12Oct

Highland Fling – Part 4

(Parts 12, & 3)

The next morning dawned sunny and clear, and nary a midge lodged itself between our teeth at breakfast. It was the day we had been looking forward to the most since the trip was just a twinkle in our eyes—the day we would finally enter the Highlands!—and it could not have started more beautifully. We donned our short sleeves and sunglasses and stopped by the Scottish Wool Centre on our way out to pay our respects to the sheep. As it turned out, the sheep were far more interested in A) trying to nurse each other and B) trying to headbutt each other (as one particular gender of sheep is likely to do upon being “nursed”) than in hanging out with us. However, the miniature horses were much more agreeable, especially when we offered carrot sticks. I tried to cleverly maneuver the conversation toward the amazingly awesome yumminess of carrots and/or vegetables in general, but you, Sophie, saw right through my tactics like any self-respecting two-year-old. At least the horses won’t be coming down with scurvy.

We also found some rare Bassett sheep

Whaddya know, we stumbled on some social sheep after all.

By lunchtime (carrots), we were headed north. I remember the precise moment when the landscape changed from forests to something you might find on the green side of the moon, and there they were—the Highlands, in all their scandalous beauty. At this point, we began to make decidedly worse time, partly because the road broke out in acne, and partly because I had to get out of the car every half mile to snap another photo. The sun had stayed back in Stirlingshire, but clouds simply added to the mystique of untamed hills, chaotic and purposeful all at once. It was easy to understand why people in movies always run through the Highlands, because how could they not?

Welcome to the Highlands - 6-30-10

One almost expected Liam Neeson to dash by in a kilt.

The farther north we traveled, the wilder the terrain grew. By the time we crossed onto the Isle of Skye, we were beginning to feel like extraterrestrials. The road had narrowed to little more than a jogging path with “passing places” marked every so often; besides that, there were few other signs of human involvement. We were alone in our car with craggy green-dusted mountains on all sides punctuated by snaking waterfalls and a rollicking armada of a sky. The wind didn’t whip or gust so much as it simply was—a powerful constant, a ruling presence whose ghost-hide we penetrated with each turn of the wheels. It felt lonely, exhilarating, and a little terrifying to find ourselves on nature’s turf. At least we had our car and our sense of adventure, and after approximately a million hours of twisting away from civilization, we arrived at Glenbrittle Beach, our getaway for the next few days.

Mommy and Sophie walking the beach

Guess which member of the family said “Nah, I won’t need a coat; it’s summer!” and subsequently rued her optimism?

Once we set up camp, there was absolutely nothing to do except take a walk. Fortunately, taking walks happens to be one of our favorite family activities and was our only agenda for Glenbrittle. We planned to tackle a mountain the next day, but a simple stroll along the beach seemed like the perfect way to unwind after a long day in the car. The sand was packed with rivulets and pebbles like the sea’s personal Zen garden. Wind rushed headlong through our ears, and it was impossible not to get caught up in the wildness of it all. You girls climbed on driftwood, filled your pockets with purple seashells, and waved across the Atlantic at your grandparents. We all raced together along the waterline and even defied all beach logic by managing to get livestock charging at us again.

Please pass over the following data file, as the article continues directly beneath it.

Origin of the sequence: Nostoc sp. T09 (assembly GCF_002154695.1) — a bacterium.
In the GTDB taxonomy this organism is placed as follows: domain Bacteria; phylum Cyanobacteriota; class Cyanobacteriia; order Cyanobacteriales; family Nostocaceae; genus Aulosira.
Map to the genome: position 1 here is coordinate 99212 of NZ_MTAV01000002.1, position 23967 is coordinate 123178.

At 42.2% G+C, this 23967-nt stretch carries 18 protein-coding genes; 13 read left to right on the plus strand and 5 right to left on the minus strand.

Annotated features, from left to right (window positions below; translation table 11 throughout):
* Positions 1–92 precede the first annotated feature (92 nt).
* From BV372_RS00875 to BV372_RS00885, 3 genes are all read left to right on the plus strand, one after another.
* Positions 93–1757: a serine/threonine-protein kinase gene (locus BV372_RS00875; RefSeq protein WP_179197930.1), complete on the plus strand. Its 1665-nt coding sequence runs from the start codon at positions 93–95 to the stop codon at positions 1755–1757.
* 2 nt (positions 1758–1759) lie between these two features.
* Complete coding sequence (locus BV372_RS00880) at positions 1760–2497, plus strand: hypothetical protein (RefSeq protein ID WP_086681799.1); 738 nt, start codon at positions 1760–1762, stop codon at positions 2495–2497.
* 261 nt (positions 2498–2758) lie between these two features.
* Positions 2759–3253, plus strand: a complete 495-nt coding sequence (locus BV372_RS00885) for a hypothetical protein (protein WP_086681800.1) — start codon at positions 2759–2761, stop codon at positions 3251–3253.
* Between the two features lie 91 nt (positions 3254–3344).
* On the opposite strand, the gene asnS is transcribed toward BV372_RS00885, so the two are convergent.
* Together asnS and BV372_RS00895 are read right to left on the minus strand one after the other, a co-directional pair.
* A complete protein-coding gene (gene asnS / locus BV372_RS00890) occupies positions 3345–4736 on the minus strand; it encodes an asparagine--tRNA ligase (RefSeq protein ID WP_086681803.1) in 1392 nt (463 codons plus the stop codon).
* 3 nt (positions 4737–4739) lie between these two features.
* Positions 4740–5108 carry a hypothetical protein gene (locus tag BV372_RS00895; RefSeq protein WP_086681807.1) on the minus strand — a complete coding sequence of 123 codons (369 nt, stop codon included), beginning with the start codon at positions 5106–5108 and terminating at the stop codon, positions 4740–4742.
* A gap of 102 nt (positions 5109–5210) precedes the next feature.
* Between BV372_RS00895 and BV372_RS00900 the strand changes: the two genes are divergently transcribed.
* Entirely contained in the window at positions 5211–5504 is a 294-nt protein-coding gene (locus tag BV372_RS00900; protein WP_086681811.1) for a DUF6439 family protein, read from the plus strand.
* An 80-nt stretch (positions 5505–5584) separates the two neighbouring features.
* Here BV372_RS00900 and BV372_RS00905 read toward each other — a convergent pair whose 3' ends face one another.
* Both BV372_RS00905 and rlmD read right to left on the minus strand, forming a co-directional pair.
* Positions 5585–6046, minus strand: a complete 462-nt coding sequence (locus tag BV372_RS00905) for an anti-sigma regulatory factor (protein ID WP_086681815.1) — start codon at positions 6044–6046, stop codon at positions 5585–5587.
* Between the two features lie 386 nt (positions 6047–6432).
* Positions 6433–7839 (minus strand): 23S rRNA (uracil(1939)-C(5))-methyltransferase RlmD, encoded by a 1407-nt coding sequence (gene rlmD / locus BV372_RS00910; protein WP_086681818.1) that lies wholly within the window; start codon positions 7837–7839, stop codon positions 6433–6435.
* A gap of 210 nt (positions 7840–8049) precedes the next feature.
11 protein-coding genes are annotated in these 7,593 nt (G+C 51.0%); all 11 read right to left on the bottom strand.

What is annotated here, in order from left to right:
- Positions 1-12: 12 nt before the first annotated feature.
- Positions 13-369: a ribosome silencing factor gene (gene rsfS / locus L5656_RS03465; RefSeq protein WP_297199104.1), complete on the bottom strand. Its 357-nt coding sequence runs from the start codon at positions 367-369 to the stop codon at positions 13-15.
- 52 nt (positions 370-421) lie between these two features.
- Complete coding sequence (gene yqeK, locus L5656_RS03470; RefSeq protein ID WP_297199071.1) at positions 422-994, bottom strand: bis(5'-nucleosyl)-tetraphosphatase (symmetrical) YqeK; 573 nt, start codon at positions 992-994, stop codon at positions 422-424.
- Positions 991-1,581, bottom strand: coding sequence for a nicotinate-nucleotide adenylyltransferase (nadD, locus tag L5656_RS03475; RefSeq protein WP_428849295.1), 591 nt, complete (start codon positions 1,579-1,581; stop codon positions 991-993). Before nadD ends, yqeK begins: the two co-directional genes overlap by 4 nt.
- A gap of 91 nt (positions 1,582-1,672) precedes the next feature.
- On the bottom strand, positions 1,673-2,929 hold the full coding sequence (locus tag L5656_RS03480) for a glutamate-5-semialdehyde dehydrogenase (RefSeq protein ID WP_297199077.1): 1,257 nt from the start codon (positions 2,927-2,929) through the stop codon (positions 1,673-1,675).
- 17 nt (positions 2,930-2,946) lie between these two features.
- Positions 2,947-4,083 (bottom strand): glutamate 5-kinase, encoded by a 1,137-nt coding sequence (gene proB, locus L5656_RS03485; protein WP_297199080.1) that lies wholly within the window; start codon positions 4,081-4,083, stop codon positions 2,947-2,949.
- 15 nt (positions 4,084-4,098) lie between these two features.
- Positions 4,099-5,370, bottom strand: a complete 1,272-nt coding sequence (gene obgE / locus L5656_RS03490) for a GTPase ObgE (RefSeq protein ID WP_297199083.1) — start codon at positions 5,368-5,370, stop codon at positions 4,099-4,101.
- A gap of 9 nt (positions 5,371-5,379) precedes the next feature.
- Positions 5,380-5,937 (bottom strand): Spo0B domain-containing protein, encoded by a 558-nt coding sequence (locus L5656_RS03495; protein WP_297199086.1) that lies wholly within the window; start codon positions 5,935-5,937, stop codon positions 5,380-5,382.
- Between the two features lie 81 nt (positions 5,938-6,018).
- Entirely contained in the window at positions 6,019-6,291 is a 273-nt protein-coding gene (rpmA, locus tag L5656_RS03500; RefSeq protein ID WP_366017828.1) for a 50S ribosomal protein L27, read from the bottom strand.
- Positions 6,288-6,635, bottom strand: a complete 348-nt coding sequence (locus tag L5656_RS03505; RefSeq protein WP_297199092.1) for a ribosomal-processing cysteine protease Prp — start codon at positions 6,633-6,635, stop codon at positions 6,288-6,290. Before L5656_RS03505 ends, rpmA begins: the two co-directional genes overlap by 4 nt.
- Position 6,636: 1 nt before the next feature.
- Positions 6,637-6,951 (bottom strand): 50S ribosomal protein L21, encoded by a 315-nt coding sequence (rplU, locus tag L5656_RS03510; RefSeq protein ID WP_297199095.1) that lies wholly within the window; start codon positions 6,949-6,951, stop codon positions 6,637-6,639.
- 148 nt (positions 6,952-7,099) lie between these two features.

The resident beach sheep making a dash for Natalie

At least these sheep didn’t look particularly hungry.

Once the coatless member of our family was sufficiently frozen to death, we headed back in for hot pasta (we’re the only family we know who counts a colander among their camping gear) and bundled up for a blustery night, secure in the knowledge that our tent could withstand whatever the Isle of Skye brought its way. <insert pause for dramatic effect> Oh we of little faith. We should never have doubted the wind’s ability to flatten resistance… quite literally. We woke up the next morning to our tent roof pressed against our noses while outside, our anchors flew wildly in an authentic island tempest. And with that, our three nights’ stay turned into one.

A traumatic morning for the tent

This is the sole picture we managed to take before our tent began digesting us whole and photography dropped abruptly off our priority list.

~~~

On to Part 5…

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3 comments

  1. Such beauty… it looks almost like a fairy tale. However, there is one of the reasons I don’t camp: the house coming down, while I am in it? I can only imagine the wind. Next please!

  2. Oh, how I love Scotland! I love books that take place in Scotland, most especially, but from reading them AND your posts…I know that I only want to experience Scotland in a cozy-ish bed and breakfast. With plenty of extra socks and a knitted hat or two! Which reminds me…

  3. Megsie – It may look like a fairy tale, but that one night was more along the lines of an original Grimm Brothers horror story. 🙂

    Sam – I truly loved our time in Scotland (except for maybe the whole hurricane bit), but I can’t imagine going at any cooler time of year. Warm socks and a cozy B&B would be essential, I think!

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